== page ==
The Role of ARF Family Proteins and Their Regulators and Effectors in Cancer Progression: A Therapeutic Perspective

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Abstract

The Adenosine diphosphate-Ribosylation Factor (ARF) family belongs to the RAS superfamily of small GTPases and is involved in a wide variety of physiological processes, such as cell proliferation, motility and differentiation by regulating membrane traffic and associating with the cytoskeleton. Like other members of the RAS superfamily, ARF family proteins are activated by Guanine nucleotide Exchange Factors (GEFs) and inactivated by GTPase-Activating Proteins (GAPs). When active, they bind effectors, which mediate downstream functions. Several studies have reported that cancer cells are able to subvert membrane traffic regulators to enhance migration and invasion. Indeed, members of the ARF family, including ARF-Like (ARL) proteins have been implicated in tumorigenesis and progression of several types of cancer. Here, we review the role of ARF family members, their GEFs/GAPs and effectors in tumorigenesis and cancer progression, highlighting the ones that can have a pro-oncogenic behavior or function as tumor suppressors. Moreover, we propose possible mechanisms and approaches to target these proteins, toward the development of novel therapeutic strategies to impair tumor progression.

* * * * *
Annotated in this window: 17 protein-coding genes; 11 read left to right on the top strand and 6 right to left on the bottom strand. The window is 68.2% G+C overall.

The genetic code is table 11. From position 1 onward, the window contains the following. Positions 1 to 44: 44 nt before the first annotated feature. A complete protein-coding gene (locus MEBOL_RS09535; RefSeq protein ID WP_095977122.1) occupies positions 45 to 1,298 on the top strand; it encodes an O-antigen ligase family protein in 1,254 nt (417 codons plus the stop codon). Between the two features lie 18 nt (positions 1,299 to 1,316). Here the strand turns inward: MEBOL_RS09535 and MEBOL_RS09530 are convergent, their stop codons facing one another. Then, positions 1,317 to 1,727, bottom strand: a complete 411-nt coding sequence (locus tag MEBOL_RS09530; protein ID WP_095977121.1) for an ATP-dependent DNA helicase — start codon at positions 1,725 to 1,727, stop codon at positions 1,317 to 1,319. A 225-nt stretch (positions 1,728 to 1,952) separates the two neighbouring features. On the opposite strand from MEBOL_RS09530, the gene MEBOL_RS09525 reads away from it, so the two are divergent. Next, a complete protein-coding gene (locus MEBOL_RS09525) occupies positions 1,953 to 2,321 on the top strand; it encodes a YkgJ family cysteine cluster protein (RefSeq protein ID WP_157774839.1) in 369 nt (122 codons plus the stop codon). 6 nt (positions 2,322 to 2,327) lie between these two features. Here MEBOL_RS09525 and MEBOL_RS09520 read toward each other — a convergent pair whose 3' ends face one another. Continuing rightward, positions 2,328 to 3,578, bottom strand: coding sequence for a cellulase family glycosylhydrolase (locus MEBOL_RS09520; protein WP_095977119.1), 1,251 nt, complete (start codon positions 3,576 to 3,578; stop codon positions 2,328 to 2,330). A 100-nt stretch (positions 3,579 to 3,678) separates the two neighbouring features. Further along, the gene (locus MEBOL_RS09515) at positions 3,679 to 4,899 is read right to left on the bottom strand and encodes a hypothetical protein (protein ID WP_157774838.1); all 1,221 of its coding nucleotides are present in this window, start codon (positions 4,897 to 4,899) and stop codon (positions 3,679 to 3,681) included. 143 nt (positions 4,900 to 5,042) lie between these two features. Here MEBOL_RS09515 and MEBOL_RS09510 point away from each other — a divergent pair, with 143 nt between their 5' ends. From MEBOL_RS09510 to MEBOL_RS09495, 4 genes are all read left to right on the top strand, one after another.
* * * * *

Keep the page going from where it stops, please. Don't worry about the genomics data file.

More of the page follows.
Original languageEnglish
Article number217
JournalFrontiers in Cell and Developmental Biology
Volume8
DOIs
Publication statusPublished - 21 Apr 2020

Keywords

  • ARL
  • GTPase-activating protein
  • guanine nucleotide exchange factor
  • invasion
  • membrane traffic
  • migration
  • tumorigenesis

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